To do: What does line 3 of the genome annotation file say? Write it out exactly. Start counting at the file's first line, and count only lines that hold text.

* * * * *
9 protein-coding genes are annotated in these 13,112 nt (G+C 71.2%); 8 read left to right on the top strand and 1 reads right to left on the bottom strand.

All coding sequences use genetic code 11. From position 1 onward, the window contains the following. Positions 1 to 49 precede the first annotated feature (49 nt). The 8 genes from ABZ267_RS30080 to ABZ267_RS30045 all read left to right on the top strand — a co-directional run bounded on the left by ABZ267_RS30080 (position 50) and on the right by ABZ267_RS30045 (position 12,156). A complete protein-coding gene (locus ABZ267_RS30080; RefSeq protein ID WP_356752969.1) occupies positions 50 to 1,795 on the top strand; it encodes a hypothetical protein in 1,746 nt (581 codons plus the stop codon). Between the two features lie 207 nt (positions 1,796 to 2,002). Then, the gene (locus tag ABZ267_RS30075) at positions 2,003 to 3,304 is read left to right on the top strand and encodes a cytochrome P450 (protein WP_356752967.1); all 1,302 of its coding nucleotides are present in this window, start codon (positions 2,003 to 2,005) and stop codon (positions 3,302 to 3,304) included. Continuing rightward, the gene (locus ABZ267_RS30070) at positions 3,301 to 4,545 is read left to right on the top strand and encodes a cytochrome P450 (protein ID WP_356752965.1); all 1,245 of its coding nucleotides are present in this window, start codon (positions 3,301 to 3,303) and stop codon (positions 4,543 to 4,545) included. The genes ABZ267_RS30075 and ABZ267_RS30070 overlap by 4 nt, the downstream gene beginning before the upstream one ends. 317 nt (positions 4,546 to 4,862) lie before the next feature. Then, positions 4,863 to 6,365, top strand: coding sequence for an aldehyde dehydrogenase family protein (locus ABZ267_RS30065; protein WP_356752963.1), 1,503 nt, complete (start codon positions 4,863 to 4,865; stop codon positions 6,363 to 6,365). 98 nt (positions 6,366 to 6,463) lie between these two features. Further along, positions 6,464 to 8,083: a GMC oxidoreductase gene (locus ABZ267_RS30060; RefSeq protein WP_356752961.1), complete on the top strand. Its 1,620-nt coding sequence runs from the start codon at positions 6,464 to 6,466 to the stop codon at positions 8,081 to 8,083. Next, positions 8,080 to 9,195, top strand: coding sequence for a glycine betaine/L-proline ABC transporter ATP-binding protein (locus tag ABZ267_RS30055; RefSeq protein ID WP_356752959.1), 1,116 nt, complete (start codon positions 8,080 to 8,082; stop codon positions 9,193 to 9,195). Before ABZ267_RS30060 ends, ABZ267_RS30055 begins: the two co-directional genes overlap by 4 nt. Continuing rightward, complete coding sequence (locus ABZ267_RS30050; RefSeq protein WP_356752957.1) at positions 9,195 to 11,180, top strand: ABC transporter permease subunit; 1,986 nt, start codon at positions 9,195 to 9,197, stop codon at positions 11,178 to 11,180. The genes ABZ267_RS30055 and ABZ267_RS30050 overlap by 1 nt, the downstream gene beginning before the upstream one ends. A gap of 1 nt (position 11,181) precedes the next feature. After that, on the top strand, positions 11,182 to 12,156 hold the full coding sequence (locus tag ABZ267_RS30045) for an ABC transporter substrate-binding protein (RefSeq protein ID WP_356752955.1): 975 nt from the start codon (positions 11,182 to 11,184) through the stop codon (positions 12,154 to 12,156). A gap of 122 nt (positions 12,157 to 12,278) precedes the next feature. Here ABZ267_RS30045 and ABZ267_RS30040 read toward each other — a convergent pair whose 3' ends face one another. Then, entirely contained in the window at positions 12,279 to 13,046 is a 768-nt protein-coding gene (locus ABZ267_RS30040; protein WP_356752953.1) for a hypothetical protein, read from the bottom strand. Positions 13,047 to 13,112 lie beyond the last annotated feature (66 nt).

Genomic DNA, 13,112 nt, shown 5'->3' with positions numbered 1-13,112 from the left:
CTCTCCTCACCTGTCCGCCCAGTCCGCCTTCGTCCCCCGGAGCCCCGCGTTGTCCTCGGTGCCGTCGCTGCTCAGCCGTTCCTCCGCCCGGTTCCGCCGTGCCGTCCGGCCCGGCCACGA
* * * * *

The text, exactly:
Genomic DNA, 13,112 nt, shown 5'->3' with positions numbered 1-13,112 from the left: